If they have an issue, obviously, I find at least a workaround. However, finding an answer and/or a workaround does not always mean that I have it at my fingertips. Bringing someone a cohesive, sensible response might actually require me to talk to any number of people and find the information. If that is needed, I do that as soon as I can.

In the evening, I take a look at the amount of work that I haven’t been able to complete, and I make a choice as to whether it is something that can wait for the next day, or if I'm going to spend an additional hour or two to finish those up. Once I make that choice and execute if needed, I finally head back home.

I guess it must be quite inspiring to talk with all kind of different people.

Yes, absolutely! I don’t just talk to developers. I talk to sales. I talk to marketing. I talk to product development. I talk to my own development team. I talk to database people, accounting people. I have a holistic approach to communication and I try to work with the entire company as much as I can. I believe that it gives you a different perspective and it always keep you on your toes because you just can't take anything for granted. Somebody might come to you with something that you have never ever thought about. They might say something that is a totally different way of thinking. Talking to colleagues outside of your own direct cohort expands your perspective and helps you to be prepared for anything.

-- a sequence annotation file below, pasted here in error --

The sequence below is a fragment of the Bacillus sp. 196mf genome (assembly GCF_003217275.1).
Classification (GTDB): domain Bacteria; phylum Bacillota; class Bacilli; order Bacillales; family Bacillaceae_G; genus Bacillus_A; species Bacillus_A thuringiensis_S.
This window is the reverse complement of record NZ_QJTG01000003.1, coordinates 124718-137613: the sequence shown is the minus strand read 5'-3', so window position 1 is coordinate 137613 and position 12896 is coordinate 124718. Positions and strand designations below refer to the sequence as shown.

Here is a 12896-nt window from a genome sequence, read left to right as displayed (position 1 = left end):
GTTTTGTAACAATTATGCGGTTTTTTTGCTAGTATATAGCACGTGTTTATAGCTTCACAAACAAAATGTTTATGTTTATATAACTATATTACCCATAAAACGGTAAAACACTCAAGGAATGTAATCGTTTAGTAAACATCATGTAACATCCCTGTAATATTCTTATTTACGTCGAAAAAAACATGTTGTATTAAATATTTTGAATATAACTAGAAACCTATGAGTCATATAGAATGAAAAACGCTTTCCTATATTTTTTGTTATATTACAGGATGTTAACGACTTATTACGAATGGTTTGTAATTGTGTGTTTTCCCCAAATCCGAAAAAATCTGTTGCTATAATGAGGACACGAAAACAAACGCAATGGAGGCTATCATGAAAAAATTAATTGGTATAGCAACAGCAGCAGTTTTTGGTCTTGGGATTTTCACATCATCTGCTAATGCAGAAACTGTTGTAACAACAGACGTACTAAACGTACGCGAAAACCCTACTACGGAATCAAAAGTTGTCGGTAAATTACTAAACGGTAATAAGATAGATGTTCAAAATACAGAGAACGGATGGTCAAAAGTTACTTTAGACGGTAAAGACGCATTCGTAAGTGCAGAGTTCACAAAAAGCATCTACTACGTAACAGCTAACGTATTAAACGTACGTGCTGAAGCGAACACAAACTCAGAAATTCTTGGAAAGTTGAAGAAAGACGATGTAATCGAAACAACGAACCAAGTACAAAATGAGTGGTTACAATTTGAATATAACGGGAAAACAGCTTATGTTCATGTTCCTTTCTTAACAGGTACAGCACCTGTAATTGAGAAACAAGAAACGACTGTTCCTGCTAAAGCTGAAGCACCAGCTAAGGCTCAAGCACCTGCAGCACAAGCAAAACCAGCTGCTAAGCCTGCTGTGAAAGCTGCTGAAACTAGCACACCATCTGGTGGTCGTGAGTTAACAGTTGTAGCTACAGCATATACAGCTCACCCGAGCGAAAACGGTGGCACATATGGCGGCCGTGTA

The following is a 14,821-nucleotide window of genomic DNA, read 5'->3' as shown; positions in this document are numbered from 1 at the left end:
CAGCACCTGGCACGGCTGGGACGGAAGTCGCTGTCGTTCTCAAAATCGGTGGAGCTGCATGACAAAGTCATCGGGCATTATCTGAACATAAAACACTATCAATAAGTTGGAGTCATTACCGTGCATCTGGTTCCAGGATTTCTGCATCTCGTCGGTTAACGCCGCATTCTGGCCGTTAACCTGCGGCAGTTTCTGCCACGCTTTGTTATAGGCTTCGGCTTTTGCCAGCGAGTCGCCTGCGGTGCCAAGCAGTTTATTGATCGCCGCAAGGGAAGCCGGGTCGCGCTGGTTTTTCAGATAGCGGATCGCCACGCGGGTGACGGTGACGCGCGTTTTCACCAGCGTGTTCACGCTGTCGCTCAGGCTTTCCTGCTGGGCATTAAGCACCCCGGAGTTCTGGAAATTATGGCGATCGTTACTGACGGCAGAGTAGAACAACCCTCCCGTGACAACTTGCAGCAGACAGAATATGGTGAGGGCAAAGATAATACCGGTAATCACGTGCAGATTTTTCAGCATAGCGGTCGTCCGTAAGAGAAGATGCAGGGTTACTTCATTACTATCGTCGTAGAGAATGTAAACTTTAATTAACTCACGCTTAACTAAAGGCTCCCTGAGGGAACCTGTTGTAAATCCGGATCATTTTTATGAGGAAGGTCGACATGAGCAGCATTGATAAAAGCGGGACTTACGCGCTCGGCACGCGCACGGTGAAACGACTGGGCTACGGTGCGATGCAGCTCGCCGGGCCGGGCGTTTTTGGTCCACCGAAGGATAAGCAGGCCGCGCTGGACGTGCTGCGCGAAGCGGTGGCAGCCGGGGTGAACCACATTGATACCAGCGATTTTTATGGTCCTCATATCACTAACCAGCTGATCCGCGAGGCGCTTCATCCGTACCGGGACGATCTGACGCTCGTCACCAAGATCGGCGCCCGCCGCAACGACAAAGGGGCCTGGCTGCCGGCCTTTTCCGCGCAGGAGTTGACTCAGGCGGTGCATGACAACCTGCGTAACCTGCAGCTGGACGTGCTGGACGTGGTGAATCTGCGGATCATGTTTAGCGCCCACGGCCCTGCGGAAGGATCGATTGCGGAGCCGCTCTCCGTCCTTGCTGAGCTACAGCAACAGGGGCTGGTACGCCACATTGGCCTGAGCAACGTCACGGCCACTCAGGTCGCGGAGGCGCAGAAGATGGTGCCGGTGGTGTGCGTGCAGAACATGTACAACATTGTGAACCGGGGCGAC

Would you call that your motivation?

Yes. People are my motivation and, like I said, I have found the people I work with are a completely different degree of people. They are really great. And I'm not just saying this because I work at Infragistics. I have worked at Infragistics for nine years, and there's a reason. The people are so great - you don’t want to leave.

How and when did you get into web development?

I call myself a software professional. I started off as a software developer.

I wasn’t looking into getting into web development, per se. Before starting at Infragistics, I had worked as a consultant in an insurance company in software development. Software development is all I have really looked at.

Then I joined Infragistics. In fact, I actually joined the developer support team. That was interesting because you don’t really work on a full application. As a Developer Support Engineer, you work on solving problems for the customers as quickly as you can so their roadblocks are removed and they can develop their applications!

Like a firefighter.

It is. It was definitely like being a firefighter. It was also great because you always got different people from different areas of the world; everybody had questions, and very often, the question was just something that you could answer right off the bat on the phone. However, sometimes they would take you down the path of actually creating a little mini-application and trying to figure out what needed to get done. The year I spent in support was a very interesting year!